Facebook, Free Speech, and Social Media

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After posting my interview with Dawn Xiana Moon about the Raks Inferno fundraiser on August 2nd, I did what many of my fellow Chicago Now bloggers do in these situations: post a link to this blog's Facebook page. As a blogger, I feel a responsibility to highlight great nonprofit and community-based initiatives, so featuring this fundraiser was an extremely easy decision for me to make.

The next morning, I checked Facebook and found a post from Dawn on her page. She had mentioned that when she attempted to promote the Raks Inferno: Immigration Protest Edition Facebook event, they turned her down due to "political content." In a further comment, Dawn indicated that they requested information including her social security number, a copy of her driver's license, and a working knowledge of classic Doctor Who production codes.

Yes, that was a joke...but what comes next isn't so funny.

In talking with my fellow Chicago Now bloggers, I learned that Jessica Gardner of Little Merry Sunshine also was denied the opportunity to promote a post on Facebook for "political content". However, the focus of Jessica's post isn't on politics, but on a very painful, personal experience she had...which became reflected in a then-current political situation.

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(Please read Jessica's post - it's extremely moving and I wish I had read it earlier. It deserves to be selected as one of Chicago Now's Best Posts of June 2018).

So I decided to try to boost two Facebook posts which included my interview with Dawn: one from this blog's Facebook page, and another through my Patreon page. I thought, "Hey, what could go wrong?" Result - both were shot down due to "political content." And I was asked to not only set up two-step verification (which makes sense for security reasons) but was also asked for a ton of personal information.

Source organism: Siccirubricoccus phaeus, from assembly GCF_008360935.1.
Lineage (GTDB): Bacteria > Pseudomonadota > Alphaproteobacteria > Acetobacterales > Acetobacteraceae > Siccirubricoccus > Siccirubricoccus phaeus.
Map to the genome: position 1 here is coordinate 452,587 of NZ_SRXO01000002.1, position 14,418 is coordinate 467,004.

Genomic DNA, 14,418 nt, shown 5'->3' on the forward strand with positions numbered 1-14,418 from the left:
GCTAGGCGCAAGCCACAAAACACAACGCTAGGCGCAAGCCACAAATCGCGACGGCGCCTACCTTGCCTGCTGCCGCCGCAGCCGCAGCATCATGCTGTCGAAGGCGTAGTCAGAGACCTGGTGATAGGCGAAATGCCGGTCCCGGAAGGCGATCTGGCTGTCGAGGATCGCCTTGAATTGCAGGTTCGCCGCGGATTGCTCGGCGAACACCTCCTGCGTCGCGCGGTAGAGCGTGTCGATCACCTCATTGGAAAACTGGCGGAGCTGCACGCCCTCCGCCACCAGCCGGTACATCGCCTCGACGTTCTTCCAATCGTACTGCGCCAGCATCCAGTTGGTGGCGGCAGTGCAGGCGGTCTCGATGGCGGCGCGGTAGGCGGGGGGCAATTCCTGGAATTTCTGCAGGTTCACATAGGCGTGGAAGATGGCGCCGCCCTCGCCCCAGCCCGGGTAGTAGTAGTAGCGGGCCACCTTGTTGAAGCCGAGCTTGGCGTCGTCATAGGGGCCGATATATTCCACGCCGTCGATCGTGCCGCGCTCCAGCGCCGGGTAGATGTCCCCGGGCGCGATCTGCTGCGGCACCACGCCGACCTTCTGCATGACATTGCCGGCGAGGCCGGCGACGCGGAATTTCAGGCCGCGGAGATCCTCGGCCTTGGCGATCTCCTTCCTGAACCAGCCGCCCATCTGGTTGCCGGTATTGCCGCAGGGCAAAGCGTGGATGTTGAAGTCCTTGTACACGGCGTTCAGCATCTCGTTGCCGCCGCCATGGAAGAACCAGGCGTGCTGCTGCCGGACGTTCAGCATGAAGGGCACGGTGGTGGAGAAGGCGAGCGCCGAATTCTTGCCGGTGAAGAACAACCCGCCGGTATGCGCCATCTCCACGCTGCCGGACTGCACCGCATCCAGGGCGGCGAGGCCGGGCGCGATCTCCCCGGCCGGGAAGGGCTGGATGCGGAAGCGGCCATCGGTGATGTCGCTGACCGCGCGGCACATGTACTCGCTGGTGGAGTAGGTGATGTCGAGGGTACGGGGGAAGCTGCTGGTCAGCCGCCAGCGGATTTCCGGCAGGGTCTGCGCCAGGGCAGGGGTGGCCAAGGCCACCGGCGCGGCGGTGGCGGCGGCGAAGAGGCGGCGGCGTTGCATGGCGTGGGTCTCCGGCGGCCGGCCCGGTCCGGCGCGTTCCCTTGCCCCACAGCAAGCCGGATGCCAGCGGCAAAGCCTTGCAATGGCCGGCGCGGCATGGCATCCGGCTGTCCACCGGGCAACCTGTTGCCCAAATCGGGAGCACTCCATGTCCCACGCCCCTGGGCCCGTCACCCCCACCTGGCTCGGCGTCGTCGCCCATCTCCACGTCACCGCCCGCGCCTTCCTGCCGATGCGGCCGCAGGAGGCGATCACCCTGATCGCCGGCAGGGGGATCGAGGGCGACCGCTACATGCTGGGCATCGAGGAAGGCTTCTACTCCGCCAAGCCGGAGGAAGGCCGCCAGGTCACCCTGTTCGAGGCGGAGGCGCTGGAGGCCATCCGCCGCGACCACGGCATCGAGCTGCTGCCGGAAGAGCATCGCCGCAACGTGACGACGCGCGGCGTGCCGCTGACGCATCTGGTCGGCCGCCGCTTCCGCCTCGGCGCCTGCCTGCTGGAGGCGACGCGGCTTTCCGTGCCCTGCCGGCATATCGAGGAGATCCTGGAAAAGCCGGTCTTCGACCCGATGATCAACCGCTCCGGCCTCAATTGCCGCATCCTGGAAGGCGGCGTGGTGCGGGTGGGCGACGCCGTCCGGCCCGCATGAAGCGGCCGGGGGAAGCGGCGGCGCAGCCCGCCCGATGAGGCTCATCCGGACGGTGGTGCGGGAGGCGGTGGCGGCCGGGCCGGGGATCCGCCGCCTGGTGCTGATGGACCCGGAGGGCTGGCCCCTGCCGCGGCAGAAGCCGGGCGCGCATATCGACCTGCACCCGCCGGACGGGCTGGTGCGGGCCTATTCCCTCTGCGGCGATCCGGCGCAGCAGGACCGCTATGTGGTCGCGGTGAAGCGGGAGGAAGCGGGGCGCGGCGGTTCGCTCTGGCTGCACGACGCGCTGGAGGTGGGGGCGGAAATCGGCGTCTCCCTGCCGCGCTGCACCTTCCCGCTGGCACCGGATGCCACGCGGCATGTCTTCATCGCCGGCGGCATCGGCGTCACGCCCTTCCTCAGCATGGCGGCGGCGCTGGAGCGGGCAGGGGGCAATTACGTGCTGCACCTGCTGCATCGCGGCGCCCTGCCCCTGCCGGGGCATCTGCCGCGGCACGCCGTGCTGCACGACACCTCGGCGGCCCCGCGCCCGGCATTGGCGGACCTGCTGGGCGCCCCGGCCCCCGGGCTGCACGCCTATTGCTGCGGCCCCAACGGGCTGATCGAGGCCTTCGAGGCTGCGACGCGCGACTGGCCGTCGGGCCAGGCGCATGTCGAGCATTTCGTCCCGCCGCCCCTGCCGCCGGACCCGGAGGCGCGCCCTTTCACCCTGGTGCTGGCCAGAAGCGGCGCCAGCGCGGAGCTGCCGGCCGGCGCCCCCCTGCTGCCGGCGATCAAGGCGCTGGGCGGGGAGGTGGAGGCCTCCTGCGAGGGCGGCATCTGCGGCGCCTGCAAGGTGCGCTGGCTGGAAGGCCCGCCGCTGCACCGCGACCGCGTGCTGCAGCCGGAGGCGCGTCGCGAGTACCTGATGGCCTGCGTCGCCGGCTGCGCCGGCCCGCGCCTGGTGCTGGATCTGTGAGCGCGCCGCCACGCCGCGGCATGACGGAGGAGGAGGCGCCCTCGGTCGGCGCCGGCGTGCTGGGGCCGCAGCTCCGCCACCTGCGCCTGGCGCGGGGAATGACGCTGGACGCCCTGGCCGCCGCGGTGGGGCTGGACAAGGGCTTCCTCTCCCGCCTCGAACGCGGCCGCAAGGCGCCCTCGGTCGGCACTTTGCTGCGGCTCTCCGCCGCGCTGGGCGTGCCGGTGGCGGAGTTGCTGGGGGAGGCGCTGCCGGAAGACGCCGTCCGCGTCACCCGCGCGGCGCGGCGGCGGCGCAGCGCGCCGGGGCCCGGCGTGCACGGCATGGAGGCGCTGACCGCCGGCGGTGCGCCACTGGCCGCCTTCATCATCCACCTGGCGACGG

Ironically, this comes after Mark Zuckerberg had to walk back comments about Holocaust deniers, and before Facebook declared InfoWars comments about Robert Mueller fell "within their guidelines". (Facebook later pulled four InfoWars videos for violating community standards). It may be due to a glitch in Facebook's algorithm, but this feels too deliberate and selective to be totally random. So let's put this in perspective:

Three private individuals were denied the opportunity to pay to promote their content on Facebook: one was promoting a fundraiser, another a very personal essay, and I was promoting an interview.

However, Facebook has supported causes and initiatives that were extremely political in content.facebook-logo_0

To be honest, Facebook has spent the past few years dealing with deeper concerns around social media and political interference. Most recently, Facebook's recent scandals resulted in its stock declining by 19%, and there's a general distrust of Facebook due to its policies.

But free speech in social media is becoming an increasingly complicated issue. As someone who has been Twitter blocked by a formerly famous cartoonist, and who has called out a comedian for racist statements on Twitter, I understand that freedom of speech does not mean freedom from consequence or controversy. But paid social media becomes trickier, especially with nonprofits and other community organization relying more on paid Facebook promotions to get their content seen...this feels arbitrary and selective.

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And it's wrong. Yes, I understand that freedom of speech does not ensure freedom from controversy nor consequence. I have received comments for criticizing Roseanne Barr's racist Tweets and was blocked by a former cartoonist-turned-pundit for conflating his irrelevance with my irreverence (or words to that effect). But Facebook and other social media channels (notably Twitter) are adopting a "both sides are equal" philosophy in their community guidelines but are inconsistent in enforcing those guidelines. At a time when there are organized efforts by right-wing members to harass women, people of color, other marginalized communities, and political opponents of the current administration via social media (hashtags that end with "-gate" come to mind), taking a stand in favor of diverse voices - rather than "walking away" from those voices - diminishes the power of social media bullying.

Truth is...Dawn Xiana Moon has every right to pay for promoting Raks Inferno: Immigration Protest Edition on Facebook to raise funds for the Young Center for Immigrant Children's Rights. Her voice deserves to be heard.

Truth is also...Jessica Gardner has every right to pay to promote her Facebook posts for Little Merry Sunshine. She's an incredible blogger, and like many of her fellow Chicago Now bloggers, I'm proud of her work.

Facebook is denying them - and others - a chance to shine. Sadly, that denial is costing Facebook...and free speech.

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